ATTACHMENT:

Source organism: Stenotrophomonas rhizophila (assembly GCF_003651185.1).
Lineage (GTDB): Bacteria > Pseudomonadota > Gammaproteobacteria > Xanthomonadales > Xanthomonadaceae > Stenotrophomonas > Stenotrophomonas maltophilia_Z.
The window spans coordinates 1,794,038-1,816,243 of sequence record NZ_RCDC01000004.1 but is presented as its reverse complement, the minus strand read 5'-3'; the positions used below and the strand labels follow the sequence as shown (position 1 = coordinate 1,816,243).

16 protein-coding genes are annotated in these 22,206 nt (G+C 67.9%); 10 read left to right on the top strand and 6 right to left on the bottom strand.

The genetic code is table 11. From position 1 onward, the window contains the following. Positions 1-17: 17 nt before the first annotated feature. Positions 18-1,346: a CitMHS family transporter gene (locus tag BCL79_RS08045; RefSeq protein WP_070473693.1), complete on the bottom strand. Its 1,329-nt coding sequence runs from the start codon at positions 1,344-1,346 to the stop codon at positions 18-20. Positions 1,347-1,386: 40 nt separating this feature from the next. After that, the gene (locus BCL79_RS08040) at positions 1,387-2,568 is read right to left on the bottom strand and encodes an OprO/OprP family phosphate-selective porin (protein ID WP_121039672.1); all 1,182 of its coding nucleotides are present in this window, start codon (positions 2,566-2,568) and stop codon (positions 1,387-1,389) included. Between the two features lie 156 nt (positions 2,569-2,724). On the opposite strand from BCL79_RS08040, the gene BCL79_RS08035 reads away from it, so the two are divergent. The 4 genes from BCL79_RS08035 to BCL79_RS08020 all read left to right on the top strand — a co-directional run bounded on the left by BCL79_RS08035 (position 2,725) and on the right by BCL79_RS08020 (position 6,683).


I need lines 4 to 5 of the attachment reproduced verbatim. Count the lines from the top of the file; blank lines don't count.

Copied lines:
16 protein-coding genes are annotated in these 22,206 nt (G+C 67.9%); 10 read left to right on the top strand and 6 right to left on the bottom strand.

The genetic code is table 11. From position 1 onward, the window contains the following. Positions 1-17: 17 nt before the first annotated feature. Positions 18-1,346: a CitMHS family transporter gene (locus tag BCL79_RS08045; RefSeq protein WP_070473693.1), complete on the bottom strand. Its 1,329-nt coding sequence runs from the start codon at positions 1,344-1,346 to the stop codon at positions 18-20. Positions 1,347-1,386: 40 nt separating this feature from the next. After that, the gene (locus BCL79_RS08040) at positions 1,387-2,568 is read right to left on the bottom strand and encodes an OprO/OprP family phosphate-selective porin (protein ID WP_121039672.1); all 1,182 of its coding nucleotides are present in this window, start codon (positions 2,566-2,568) and stop codon (positions 1,387-1,389) included. Between the two features lie 156 nt (positions 2,569-2,724). On the opposite strand from BCL79_RS08040, the gene BCL79_RS08035 reads away from it, so the two are divergent. The 4 genes from BCL79_RS08035 to BCL79_RS08020 all read left to right on the top strand — a co-directional run bounded on the left by BCL79_RS08035 (position 2,725) and on the right by BCL79_RS08020 (position 6,683).